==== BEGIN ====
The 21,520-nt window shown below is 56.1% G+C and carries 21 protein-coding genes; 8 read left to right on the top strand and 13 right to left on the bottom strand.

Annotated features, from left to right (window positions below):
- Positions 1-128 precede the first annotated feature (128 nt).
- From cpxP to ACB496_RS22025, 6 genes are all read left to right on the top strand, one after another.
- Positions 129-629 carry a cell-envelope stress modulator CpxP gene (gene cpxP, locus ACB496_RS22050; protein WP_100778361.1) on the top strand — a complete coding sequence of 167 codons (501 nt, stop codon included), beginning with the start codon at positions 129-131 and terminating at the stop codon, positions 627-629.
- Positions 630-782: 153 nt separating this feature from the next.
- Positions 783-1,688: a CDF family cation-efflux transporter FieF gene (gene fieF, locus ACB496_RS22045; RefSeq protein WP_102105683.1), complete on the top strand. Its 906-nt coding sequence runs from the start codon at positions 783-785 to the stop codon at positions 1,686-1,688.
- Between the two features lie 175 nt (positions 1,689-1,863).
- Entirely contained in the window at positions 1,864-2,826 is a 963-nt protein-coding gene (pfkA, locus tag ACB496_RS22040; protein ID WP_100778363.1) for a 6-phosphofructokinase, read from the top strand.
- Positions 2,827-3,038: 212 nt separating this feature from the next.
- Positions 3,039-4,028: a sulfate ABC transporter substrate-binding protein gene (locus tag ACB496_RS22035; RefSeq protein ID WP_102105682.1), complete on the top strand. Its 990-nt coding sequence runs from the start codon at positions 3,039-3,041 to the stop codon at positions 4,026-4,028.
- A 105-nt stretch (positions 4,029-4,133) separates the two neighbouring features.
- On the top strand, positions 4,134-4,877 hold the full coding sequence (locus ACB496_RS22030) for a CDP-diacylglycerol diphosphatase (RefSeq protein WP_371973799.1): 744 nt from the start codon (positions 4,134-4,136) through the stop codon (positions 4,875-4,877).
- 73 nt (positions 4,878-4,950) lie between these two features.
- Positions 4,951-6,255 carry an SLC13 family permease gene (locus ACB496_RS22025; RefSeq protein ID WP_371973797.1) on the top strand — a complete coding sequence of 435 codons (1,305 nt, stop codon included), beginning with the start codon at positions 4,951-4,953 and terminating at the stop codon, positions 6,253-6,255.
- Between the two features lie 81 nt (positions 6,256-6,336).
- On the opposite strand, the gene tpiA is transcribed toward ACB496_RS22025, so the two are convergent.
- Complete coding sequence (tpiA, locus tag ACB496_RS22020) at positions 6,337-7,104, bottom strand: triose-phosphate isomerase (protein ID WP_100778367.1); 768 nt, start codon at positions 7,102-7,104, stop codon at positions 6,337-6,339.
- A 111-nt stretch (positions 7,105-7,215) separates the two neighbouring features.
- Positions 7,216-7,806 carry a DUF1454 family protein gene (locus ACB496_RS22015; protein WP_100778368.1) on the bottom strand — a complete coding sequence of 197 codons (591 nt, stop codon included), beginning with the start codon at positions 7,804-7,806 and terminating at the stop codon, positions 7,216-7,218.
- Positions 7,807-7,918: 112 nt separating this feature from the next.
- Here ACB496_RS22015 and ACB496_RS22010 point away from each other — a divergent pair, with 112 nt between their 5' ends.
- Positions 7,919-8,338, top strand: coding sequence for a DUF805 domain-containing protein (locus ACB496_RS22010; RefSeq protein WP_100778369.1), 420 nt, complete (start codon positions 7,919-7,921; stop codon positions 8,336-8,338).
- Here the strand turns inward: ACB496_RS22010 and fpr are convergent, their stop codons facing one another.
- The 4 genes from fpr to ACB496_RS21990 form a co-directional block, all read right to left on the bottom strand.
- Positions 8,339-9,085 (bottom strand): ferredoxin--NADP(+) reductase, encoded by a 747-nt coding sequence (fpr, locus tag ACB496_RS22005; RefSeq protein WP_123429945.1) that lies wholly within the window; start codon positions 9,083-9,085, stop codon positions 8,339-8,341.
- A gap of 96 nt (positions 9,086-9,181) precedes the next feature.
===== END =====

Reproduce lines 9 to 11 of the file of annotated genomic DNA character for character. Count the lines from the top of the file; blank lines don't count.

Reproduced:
- Entirely contained in the window at positions 1,864-2,826 is a 963-nt protein-coding gene (pfkA, locus tag ACB496_RS22040; protein ID WP_100778363.1) for a 6-phosphofructokinase, read from the top strand.
- Positions 2,827-3,038: 212 nt separating this feature from the next.
- Positions 3,039-4,028: a sulfate ABC transporter substrate-binding protein gene (locus tag ACB496_RS22035; RefSeq protein ID WP_102105682.1), complete on the top strand. Its 990-nt coding sequence runs from the start codon at positions 3,039-3,041 to the stop codon at positions 4,026-4,028.